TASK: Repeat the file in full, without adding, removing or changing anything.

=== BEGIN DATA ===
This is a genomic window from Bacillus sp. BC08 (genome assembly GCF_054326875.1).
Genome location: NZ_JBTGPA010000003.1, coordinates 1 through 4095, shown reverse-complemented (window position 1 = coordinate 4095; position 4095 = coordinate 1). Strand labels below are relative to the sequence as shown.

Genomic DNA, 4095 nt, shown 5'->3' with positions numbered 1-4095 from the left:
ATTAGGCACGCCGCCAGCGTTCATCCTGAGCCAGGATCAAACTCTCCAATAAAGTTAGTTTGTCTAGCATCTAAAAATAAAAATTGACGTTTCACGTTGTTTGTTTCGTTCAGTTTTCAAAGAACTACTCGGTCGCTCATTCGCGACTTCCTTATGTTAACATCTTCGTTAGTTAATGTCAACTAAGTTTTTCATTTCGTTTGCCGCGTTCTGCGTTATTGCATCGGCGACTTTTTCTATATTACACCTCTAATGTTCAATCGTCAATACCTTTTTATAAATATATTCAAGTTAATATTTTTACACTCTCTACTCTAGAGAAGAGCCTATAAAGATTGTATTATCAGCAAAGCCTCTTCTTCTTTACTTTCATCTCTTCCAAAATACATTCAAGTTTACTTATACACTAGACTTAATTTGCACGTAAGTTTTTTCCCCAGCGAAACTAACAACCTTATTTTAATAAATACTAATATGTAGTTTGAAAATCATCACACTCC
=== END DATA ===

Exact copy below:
This is a genomic window from Bacillus sp. BC08 (genome assembly GCF_054326875.1).
Genome location: NZ_JBTGPA010000003.1, coordinates 1 through 4095, shown reverse-complemented (window position 1 = coordinate 4095; position 4095 = coordinate 1). Strand labels below are relative to the sequence as shown.

Genomic DNA, 4095 nt, shown 5'->3' with positions numbered 1-4095 from the left:
ATTAGGCACGCCGCCAGCGTTCATCCTGAGCCAGGATCAAACTCTCCAATAAAGTTAGTTTGTCTAGCATCTAAAAATAAAAATTGACGTTTCACGTTGTTTGTTTCGTTCAGTTTTCAAAGAACTACTCGGTCGCTCATTCGCGACTTCCTTATGTTAACATCTTCGTTAGTTAATGTCAACTAAGTTTTTCATTTCGTTTGCCGCGTTCTGCGTTATTGCATCGGCGACTTTTTCTATATTACACCTCTAATGTTCAATCGTCAATACCTTTTTATAAATATATTCAAGTTAATATTTTTACACTCTCTACTCTAGAGAAGAGCCTATAAAGATTGTATTATCAGCAAAGCCTCTTCTTCTTTACTTTCATCTCTTCCAAAATACATTCAAGTTTACTTATACACTAGACTTAATTTGCACGTAAGTTTTTTCCCCAGCGAAACTAACAACCTTATTTTAATAAATACTAATATGTAGTTTGAAAATCATCACACTCC